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Year : 2023  |  Volume : 3  |  Issue : 1  |  Page : 118-120

Bilateral optic neuritis as a presentation of myelin oligodendrocyte glycoprotein antibody associated disease in a child

Department of Pediatric Ophthalmology and Strabismology, Sankara Eye Hospital, Coimbatore, Tamil Nadu, India

Date of Submission29-Jul-2022
Date of Acceptance14-Sep-2022
Date of Web Publication20-Jan-2023

Correspondence Address:
Sai Lakshmi Raghavan
Department of Pediatric Ophthalmology and Strabismology, Sankara Eye Hospital, Coimbatore - 641 035, Tamil Nadu
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Source of Support: None, Conflict of Interest: None

DOI: 10.4103/ijo.IJO_1803_22

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Myelin oligodendrocyte glycoprotein antibody-associated disease (MOGAD), although rare, is now recognized as a distinct demyelinating disorder. The entity differs from multiple sclerosis and neuromyelitis optica spectrum disorder in terms of clinical presentation, radiodiagnostic features, and prognosis. Here, we present a 5-year-old female who presented with bilateral, painless loss of vision since 3 days. There was optic nerve enhancement, but no brain parenchymal lesions. She tested negative for Aquaporin-4 antibodies, and CSF analysis showed no oligoclonal bands. Serum analysis revealed positivity for myelin oligodendrocyte antibodies. There was full visual recovery on treatment with systemic steroids. The report highlights the need for testing for MOG–IgG antibodies, especially in children with bilateral optic neuritis. It is essential to differentiate the entity from other demyelinating conditions. The prognosis is usually benign.

Keywords: Multiple sclerosis, myelin oligodendrocyte glycoprotein, optic neuritis

How to cite this article:
Raghavan SL, Prabu R, Mohan S, Nagarajan S. Bilateral optic neuritis as a presentation of myelin oligodendrocyte glycoprotein antibody associated disease in a child. Indian J Ophthalmol Case Rep 2023;3:118-20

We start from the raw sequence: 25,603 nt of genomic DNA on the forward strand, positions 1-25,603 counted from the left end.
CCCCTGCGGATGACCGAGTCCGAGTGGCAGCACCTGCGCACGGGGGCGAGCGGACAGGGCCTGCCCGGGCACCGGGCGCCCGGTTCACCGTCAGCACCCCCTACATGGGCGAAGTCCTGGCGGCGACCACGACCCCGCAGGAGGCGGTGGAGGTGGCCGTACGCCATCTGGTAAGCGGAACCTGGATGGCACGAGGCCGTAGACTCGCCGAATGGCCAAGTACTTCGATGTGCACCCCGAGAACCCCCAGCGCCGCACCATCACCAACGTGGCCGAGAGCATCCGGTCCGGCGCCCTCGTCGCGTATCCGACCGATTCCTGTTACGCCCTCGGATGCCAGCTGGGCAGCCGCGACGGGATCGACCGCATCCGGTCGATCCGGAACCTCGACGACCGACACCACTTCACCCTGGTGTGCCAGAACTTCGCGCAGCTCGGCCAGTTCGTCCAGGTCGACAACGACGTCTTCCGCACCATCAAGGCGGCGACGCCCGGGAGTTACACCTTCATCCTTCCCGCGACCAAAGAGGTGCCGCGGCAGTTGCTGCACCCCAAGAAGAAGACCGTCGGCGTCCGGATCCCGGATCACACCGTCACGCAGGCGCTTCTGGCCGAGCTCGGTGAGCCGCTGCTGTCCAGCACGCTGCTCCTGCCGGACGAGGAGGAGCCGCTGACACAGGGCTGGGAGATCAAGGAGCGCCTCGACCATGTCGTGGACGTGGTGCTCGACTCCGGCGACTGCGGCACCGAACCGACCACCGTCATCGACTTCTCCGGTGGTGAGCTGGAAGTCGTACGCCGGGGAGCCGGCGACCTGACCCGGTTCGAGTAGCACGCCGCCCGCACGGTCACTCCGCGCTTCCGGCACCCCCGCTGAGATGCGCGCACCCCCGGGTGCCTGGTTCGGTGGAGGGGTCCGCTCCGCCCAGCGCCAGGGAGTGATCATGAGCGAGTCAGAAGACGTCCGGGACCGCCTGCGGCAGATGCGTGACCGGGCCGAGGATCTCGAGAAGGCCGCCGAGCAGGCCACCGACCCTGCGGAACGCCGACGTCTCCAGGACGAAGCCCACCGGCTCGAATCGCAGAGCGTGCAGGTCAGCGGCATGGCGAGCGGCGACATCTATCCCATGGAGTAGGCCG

How to cite this URL:
Raghavan SL, Prabu R, Mohan S, Nagarajan S. Bilateral optic neuritis as a presentation of myelin oligodendrocyte glycoprotein antibody associated disease in a child. Indian J Ophthalmol Case Rep [serial online] 2023 [cited 2023 Feb 1];3:118-20. Available from: https://www.ijoreports.in/text.asp?2023/3/1/118/368171

Optic neuritis (ON) in children is commonly a presentation of neuromyelitis optica spectrum disorder and multiple sclerosis. Recently, ON has also been attributed to myelin oligodendrocyte antibody disease (MOGAD). MOGAD is an idiopathic, inflammatory, demyelinating disease of the CNS, clinically and prognostically distinct from multiple sclerosis and neuromtelitica spectrum disorder (NMOSD).[1]

The hallmark of the disease is the detection of antibodies formed against myelin oligodendrocyte protein (MOG). The development of specific cell-based assays has made it possible to identify a subset of patients with MOG antibodies.

The clinical spectrum of MOGAD is varied, including recurrent ON, transverse myelitis, and acute disseminated myelitis (ADEM).[2]

The incidence of MOGAD is 0.16 per 1,00,000 individuals, with children accounting for half the reported cases.[3]

Here we present a rare case of bilateral MOG-ON in a 5-year-old child.

  Case Report Top

A 5-year-old girl presented with sudden-onset, painless diminution of vision in both eyes for 2 days. She did not exhibit signs of raised intracranial tension, alteration in consciousness, or limb weakness. There was no history of fever or any prior infection. The corrected distance visual acuity (CDVA) was counting fingers in both eyes. Color vision was also impaired. On examination, the anterior segment showed a clear cornea, anterior chamber of normal depth, sluggishly reacting pupil, and clear lens in both eyes. The posterior segment showed a normal-appearing disc and macula [Figure 1]a and [Figure 1]b. A neurologist's opinion was sought.